cuesmith
06-26-2010, 03:14 PM
I have to think Brumbeck had played Gary a lot, i might be wrong though. I remember Gary sleeping in the chairs at Starchers with his case on his lap waitng to play or action whichever. I really liked him, nice guy

Yes, they were both Player reps for my cues and we were all friends. They both played on my old GCII in my shop all the time.

Yes Gary was a very nice guy and my best friend. I have the dubious distinction of having been pall bearer at both Joey and Gary Spaeths funerals.

Here's a little story about Joey that just came up in a conversation with my buddy Billy Carrelli yesterday.

This was before my time in the pool world so I'm relying on Billy's recollection. It was about '75 give or take a few years and Joey Spaeth was one of the top one-pocket player in the country. He won the one-pocket division at Johnson City and was one of the true "Movers" of the game. Bugs came to Dayton to play Joey who was in Dayton more than Cincinnati for action those days. Joey spotted Bugs 8-7 and won about $800 @ $100 a game. Joey was playing very good and Bugs hadn't really figured out one-pocket at that time. He was going to school. Well the next week Bugs came back and they played the same way breaking even. The next time Bugs won a little. Next time it went to 9-8 instead of 8-7 and Joey won a little. Within 6 months they were playing even and Bugs was winning. Joey came in the poolroom the day after Bugs beat him even for the first time. If any of you remember Joey, he was a thinking man. Often you could tell he was about to say something, but he just wasn't ready to spit it out. Then all of a sudden out of nowhere he'd come out with the comment or story, well thought out in his mind! lol Sometimes I'd ask him something and he'd be thinking about his response so long I'd be wondering if he heard the question. The he'd come out with a good well thought out response to the question including any implications I may not have considered in the original topic. This was how he played one-pocket also. Anyway I'm drifting. He came into the poolroom and sat down next to Billy at the counter. Billy said he knew Joey was about to say something by his expression, but he knew Joey and just waited him out. lol "I guess I just can't beat that SOB, I mean he just banks soooo good! And now after I've played him cheap for the last 6 months, he knows everything I know. Everytime I put him in a trap, he either banks a ball that noooooo one shoots at, and makes it of course or he puts me in a worse trap! I never should have played him cheap! Gave him all my knowlege I took years to learn and invent, for pocket change. I must be the stupidest man on earth!" Joey was kind of hard on himself when he lost and often started on a practice regime. He had a check list of things he'd do (drills and concentrating on staying down til the object ball reached the pocket, stance and grip methods etc.) He do his best to force himself to get in stroke. He'd practice for hours on end, something Gary was NEVER known for. Gary had more natural talent and having grown up in a poolroom watching and playing some of the best in the world on a regular basis, had pool savvy he couldn't even explain. I remember once having a discussion with him while we were on the road driving. We were talking about different spots (handicaps) and which was a greater spot. I made the argument that the order wasn't written in stone, that the players them selves could make a difference in what was a bigger spot (ie. Spotting someone who has a terrible break, the break wasn't nearly as much of a spot as giving it to someone who breaks like king kong) anyway Gary was firm on the pecking order. I asked him why it was that way. He said "I don't know, it's that way now it's always been that way and that's the way it is!" lol Oh and for the folks who didn't grow up in a poolroom, Joey's coloquilisms about Bugs were not at all mean spirited, more a sign of respect! He thought a lot of Bugs too! I can't ever remember anyone saying anything bad or disrespectful about Bugs and gambling with him, win or lose, was never a bad experience. He was confident without being cocky, which is hard to pull off gracefully. I'm rambling again...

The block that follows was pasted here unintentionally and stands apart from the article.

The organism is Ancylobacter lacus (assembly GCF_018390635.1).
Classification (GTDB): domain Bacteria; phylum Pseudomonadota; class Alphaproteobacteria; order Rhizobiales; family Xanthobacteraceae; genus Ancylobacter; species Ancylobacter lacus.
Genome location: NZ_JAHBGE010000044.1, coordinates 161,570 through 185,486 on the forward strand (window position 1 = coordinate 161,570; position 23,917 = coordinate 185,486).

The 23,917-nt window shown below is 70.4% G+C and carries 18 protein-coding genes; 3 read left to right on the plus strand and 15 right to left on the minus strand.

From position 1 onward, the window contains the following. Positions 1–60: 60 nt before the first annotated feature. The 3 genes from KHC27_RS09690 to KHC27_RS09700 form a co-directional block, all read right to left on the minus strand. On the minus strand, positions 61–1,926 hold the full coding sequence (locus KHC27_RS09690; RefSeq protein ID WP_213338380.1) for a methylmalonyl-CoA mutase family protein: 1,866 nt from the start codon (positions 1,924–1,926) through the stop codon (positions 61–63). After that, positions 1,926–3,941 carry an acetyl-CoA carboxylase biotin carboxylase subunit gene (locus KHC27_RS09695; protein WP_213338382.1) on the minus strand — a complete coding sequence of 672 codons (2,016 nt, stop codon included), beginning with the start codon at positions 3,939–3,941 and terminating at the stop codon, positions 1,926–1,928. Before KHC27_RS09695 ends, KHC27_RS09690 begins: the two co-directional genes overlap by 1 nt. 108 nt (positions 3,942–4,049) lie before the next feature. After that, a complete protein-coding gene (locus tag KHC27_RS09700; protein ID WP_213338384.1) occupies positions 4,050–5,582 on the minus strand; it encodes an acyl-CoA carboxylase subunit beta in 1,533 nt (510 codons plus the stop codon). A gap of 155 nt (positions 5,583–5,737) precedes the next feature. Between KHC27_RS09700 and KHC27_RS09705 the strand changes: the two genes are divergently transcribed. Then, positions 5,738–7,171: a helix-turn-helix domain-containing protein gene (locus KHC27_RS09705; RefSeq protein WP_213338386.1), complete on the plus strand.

cuesmith
06-26-2010, 03:32 PM
Gary's stake horse on the Germany/Europe trip was Dave Meyerson. Dave and I played a lot in the Cincinnati area. I haven't spoke to Dave since the late 90s. Dave, as well as Gary, was mentioned in Tony Annigoni's Road trip book 'Playing off the Rail' by Dave McCumber.

Yes, David Myerson did stake Gary for a few years in the early 90's when I opened up Beechmont Billiards and couldn't get away to tournaments. David also had business in Europe and brought Gary to Germany on 2 different occasions. I have pictures of Gary rolling on the motel bed with a bunch of Deutch Marks! I still see David every couple of months and we always spend some time remembering Gary!

BillPorter
06-26-2010, 03:45 PM
That was the old Monday night 9 ball tournament.. run by local pool player con-artist.. trunk full of hot merchandise... Vince Balcamino.

Hey, Tom, back when I went over there the tournaments were run by Charlie Sayler, aka 9-Ball Charlie. Charlie is no longer with us. Vince ran them later and as you say, he may have had a character flaw or two.:grin:

cuesmith
06-26-2010, 03:47 PM
That was the old Monday night 9 ball tournament.. run by local pool player con-artist.. trunk full of hot merchandise... Vince Balcamino.